Luxembourg is set to become the first country in the world to offer free public transport. From 2020, all fares for buses, trains and trams will be scrapped as part of a new environmental push.
A new coalition government is taking office in the Grand Duchy with the promise of abolishing tickets on trains, trams and buses next summer.
Young people travel free, and many commuters qualify for an annual “mPass” which costs €150 for all public transport.
Luxembourg’s transport system costs close to €1bn per year to operate. But partly as a result of the concessionary offers, fares amount to only €30m annually.
From summer 2019, tickets are set to be abolished. Part of the cost will be covered by removing a tax break for commuters.
The move will save on the collection and processing of fares. It may also encourage a shift away from private cars; traffic congestion, especially around Luxembourg City, is a serious problem.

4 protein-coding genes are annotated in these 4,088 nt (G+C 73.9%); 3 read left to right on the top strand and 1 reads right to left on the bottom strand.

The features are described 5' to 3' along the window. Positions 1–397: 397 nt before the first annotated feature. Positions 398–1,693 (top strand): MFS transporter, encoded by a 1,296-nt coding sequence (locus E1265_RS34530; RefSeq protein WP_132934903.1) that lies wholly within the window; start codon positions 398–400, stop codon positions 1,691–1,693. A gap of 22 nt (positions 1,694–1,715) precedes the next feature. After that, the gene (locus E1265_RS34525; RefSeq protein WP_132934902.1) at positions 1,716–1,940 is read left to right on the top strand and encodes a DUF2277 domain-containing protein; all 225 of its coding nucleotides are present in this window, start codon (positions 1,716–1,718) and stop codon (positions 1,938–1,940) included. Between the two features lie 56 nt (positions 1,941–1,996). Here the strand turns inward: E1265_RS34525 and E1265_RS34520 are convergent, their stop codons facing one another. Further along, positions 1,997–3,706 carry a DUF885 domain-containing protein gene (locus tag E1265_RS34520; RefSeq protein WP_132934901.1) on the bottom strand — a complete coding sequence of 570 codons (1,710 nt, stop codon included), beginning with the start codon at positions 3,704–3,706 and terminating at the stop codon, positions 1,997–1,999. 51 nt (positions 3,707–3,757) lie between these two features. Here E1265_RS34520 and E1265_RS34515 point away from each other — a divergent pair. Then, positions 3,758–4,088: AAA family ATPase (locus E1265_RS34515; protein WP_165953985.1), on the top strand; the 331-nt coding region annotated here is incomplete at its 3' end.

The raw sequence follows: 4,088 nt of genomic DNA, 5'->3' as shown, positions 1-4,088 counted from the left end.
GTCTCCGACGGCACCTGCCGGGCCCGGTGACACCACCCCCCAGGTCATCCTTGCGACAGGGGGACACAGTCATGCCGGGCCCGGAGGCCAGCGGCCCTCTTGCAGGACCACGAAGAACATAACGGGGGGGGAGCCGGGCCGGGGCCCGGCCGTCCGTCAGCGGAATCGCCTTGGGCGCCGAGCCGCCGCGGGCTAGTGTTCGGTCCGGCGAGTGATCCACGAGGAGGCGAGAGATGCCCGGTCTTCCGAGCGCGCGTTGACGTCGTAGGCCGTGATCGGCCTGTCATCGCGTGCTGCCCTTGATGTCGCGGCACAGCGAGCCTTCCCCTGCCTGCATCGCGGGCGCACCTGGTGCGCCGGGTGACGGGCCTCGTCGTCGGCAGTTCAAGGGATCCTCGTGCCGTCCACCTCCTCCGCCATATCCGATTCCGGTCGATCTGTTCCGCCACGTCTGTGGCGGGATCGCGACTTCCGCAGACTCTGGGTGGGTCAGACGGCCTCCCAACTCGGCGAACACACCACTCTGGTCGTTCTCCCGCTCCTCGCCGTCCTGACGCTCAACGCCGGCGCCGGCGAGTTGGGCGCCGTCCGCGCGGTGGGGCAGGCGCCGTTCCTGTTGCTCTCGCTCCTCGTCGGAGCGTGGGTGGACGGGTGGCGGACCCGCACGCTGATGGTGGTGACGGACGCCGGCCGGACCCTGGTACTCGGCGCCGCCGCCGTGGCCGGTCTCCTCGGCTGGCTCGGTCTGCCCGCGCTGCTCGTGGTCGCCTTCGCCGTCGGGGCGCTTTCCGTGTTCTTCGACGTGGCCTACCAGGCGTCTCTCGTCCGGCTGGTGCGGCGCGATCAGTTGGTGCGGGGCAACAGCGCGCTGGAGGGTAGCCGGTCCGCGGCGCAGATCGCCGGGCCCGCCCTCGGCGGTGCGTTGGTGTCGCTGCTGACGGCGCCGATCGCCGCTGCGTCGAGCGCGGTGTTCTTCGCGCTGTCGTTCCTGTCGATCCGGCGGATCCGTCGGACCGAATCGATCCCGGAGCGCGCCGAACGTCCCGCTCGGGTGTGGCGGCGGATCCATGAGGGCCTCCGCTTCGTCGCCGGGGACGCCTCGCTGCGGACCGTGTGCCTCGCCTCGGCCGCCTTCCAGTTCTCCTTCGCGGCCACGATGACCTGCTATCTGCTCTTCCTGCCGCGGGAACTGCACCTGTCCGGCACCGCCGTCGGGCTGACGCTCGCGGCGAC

If the idea is deemed a success, neighbouring France may start to remove “peppercorn” fares from some bus services. At present passengers can travel for many miles to and from cities such as Nice and Perpignan for a flat fare of just €1.
In addition, no decision has been taken on how to handle the present demarcation between first and second class compartments on the trains.
The coalition of the centrist Democratic Party, the left-wing Socialist Workers’ Party and the Greens is led by premier-designate Xavier Bettel. It is known as the “Gambia coalition” because the parties’ colours are blue, red and green respectively – which together are the colours of the Gambian flag.
The new government is also aiming to legalisE cannabis, and to introduce two new public holidays – including one on 9 May, “Europe Day”.
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